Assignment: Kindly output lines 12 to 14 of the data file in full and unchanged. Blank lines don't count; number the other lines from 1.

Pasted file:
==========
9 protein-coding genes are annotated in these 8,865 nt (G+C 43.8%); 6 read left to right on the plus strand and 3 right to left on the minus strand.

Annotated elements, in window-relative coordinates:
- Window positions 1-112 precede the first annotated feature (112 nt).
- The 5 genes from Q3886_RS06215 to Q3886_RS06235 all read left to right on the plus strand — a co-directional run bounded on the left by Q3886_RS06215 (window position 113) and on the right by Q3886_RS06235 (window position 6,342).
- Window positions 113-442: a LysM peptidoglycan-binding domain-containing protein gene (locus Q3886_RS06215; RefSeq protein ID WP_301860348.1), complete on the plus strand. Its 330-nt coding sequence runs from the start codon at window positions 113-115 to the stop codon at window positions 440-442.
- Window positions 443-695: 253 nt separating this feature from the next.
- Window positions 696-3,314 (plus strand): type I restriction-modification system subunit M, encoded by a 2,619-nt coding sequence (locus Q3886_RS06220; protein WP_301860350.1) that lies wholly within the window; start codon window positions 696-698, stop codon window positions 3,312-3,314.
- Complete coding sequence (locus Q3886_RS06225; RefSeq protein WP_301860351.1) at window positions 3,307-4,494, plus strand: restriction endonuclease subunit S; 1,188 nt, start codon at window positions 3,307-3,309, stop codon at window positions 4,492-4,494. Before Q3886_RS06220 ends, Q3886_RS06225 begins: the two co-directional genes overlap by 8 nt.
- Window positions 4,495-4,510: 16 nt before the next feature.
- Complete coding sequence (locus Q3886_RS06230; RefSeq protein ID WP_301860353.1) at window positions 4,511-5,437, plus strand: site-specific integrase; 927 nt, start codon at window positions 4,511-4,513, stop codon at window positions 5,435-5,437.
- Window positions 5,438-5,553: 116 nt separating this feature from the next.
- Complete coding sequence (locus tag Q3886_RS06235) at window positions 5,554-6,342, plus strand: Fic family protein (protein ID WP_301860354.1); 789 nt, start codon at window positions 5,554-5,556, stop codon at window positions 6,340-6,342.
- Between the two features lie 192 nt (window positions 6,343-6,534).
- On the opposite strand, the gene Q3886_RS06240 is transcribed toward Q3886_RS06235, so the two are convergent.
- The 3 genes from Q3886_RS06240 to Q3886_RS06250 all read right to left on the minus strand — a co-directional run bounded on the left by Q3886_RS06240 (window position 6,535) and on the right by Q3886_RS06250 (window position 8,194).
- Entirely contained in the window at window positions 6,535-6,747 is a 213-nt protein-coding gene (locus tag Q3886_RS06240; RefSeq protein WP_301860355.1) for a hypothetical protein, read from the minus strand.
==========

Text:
- Complete coding sequence (locus tag Q3886_RS06235) at window positions 5,554-6,342, plus strand: Fic family protein (protein ID WP_301860354.1); 789 nt, start codon at window positions 5,554-5,556, stop codon at window positions 6,340-6,342.
- Between the two features lie 192 nt (window positions 6,343-6,534).
- On the opposite strand, the gene Q3886_RS06240 is transcribed toward Q3886_RS06235, so the two are convergent.